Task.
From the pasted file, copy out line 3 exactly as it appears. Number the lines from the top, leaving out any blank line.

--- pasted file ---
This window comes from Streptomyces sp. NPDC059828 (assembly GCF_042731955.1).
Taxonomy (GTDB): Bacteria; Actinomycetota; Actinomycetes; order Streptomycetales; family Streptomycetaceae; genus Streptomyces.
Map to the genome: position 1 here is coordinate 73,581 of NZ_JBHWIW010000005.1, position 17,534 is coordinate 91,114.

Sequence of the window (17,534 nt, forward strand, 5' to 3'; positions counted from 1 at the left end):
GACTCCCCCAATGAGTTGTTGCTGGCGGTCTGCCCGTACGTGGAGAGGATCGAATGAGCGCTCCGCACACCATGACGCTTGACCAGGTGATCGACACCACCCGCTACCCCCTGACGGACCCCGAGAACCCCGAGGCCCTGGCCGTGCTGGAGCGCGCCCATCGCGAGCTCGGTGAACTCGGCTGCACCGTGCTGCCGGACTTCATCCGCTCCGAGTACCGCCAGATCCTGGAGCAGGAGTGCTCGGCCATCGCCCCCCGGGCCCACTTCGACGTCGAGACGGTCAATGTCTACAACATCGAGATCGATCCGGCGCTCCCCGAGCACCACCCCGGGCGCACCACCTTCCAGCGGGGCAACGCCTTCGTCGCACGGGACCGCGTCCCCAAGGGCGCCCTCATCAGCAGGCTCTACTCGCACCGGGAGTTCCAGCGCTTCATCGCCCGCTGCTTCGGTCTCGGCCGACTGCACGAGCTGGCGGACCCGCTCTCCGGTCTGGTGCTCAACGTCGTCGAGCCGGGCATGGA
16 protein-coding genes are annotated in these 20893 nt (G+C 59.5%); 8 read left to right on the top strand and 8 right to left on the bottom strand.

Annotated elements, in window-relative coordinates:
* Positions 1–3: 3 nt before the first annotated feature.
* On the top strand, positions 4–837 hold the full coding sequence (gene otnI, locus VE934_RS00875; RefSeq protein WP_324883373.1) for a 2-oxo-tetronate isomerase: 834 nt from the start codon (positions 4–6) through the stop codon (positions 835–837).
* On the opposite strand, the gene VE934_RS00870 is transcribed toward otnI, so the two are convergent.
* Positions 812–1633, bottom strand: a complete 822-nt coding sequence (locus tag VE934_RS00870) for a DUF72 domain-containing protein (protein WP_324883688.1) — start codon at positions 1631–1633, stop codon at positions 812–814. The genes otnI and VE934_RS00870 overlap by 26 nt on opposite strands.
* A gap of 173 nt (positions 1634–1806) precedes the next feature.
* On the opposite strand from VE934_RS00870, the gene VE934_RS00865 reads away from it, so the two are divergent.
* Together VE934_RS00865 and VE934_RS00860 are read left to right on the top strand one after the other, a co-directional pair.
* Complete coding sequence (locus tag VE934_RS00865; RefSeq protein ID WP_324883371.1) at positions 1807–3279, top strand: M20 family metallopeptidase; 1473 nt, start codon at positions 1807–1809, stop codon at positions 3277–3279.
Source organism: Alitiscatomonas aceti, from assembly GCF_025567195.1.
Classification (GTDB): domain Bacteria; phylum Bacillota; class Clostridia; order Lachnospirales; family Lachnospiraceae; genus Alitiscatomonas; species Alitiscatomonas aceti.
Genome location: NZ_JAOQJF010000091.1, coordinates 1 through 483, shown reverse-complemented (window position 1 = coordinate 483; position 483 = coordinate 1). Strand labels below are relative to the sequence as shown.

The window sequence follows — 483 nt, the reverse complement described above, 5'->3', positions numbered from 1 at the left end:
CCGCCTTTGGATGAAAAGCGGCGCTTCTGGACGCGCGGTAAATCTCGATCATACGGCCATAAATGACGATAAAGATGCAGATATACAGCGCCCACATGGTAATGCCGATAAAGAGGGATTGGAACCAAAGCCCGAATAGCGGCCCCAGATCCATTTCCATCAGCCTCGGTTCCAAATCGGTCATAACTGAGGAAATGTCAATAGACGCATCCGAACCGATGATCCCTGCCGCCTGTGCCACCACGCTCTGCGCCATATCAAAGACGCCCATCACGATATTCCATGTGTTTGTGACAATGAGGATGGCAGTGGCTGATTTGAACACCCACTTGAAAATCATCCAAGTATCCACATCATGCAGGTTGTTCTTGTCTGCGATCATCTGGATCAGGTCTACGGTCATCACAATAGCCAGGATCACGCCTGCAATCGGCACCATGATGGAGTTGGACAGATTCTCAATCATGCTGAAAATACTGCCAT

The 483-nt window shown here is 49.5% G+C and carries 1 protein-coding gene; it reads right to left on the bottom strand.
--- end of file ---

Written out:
Map to the genome: position 1 here is coordinate 73,581 of NZ_JBHWIW010000005.1, position 17,534 is coordinate 91,114.